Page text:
Issue:October 2017

ADVANCED DELIVERY DEVICES – The Staked Needle Pre-Filled Syringe: Benefits, Conventional Limitations & a New Approach


introduction

In the world of subcutaneous and intramuscular injectable drug delivery, injection devices such as autoinjectors and wearable pumps are receiving a lot of attention. However, the importance of the Pre-Filled Syringe, both as a standalone device and as a sub-system within other injection devices, remains extremely high. Well understood benefits continue to drive the transition from vials to Pre-Filled Syringes as the preferred approach for injectable drugs. These benefits include user convenience, reduced risk of contamination, reduction on overfill requirements, and compatibility with safety devices and autoinjectors. A syringe with a pre-attached needle brings further advantages, but the current approach to forming a Staked Needle Syringe presents inherent risks stemming from the use of glue as the needle attachment mechanism. A new approach that addresses these challenges inherent in the conventional approach presents an important alternative to the current standard.

STAKED & LUER PRE-FILLED SYRINGES

With pre-filled syringes, liquid drug formulations are commonly stored for a shelf-life of up to 3 years. Two main categories of syringes can be found; the Staked (or Pre-Attached) Needle Syringe in which the injection cannula is already pre-attached, and the Luer Cone/Luer Lock Syringes in which the user attaches a hypodermic needle at the time of injection. The Luer Lock type differs from the Luer Cone due to the presence of a groove on the neck for snap-fit components, such as Luer Lock Adapters. Each type of syringe also has various options for the proximal flange: the large and small round flange as well as the cut flange, which has the advantage of preventing the syringe from rolling during injection preparation. These syringes are described in detail in the ISO 11040-4 Standard.1 Depending on the route of administration, certain needle geometries are typically used as seen in Table 1.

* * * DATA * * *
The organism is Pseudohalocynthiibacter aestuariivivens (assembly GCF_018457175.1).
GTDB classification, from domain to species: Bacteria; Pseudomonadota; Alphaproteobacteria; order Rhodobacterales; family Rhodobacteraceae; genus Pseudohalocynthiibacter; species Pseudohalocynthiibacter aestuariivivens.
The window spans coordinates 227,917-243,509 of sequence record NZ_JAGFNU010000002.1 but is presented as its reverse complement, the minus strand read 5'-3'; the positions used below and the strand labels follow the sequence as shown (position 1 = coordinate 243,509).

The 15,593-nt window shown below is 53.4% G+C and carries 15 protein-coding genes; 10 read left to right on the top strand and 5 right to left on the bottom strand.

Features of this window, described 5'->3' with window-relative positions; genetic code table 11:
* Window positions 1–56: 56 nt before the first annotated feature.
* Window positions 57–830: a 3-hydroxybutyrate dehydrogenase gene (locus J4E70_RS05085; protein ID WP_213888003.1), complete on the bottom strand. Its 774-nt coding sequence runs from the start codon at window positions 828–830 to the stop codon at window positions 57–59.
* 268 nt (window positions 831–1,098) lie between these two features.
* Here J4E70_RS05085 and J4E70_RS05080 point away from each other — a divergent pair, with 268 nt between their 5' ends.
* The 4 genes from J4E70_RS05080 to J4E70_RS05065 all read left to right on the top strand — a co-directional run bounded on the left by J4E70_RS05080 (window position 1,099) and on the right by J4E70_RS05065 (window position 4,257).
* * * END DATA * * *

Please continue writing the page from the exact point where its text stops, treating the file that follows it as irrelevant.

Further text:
An obvious but very important difference between the Staked and Luer Syringe is that the Luer Syringe requires the user to mount a needle prior to injection. This brings with it the freedom to choose the correct needle to deliver the drug to the appropriate depth for a specific patient and/or injection site. For example, a user will choose a longer needle for an IM Injection into an obese patient or for a gluteal injection, as compared to a shorter needle for a thinner patient or a deltoid injection. However, the needle-choice flexibility that a Luer Syringe provides brings with it some usability disadvantages and risk for error. The user must first choose the correct needle length and gauge and then properly attach the needle. These additional steps are inconvenient and take additional time, but more importantly, they leave the user prone to impactful error; the incorrect needle can lead to a misplaced deposit of the medication, while an improperly attached needle can lead to leaking and inaccurate dosing.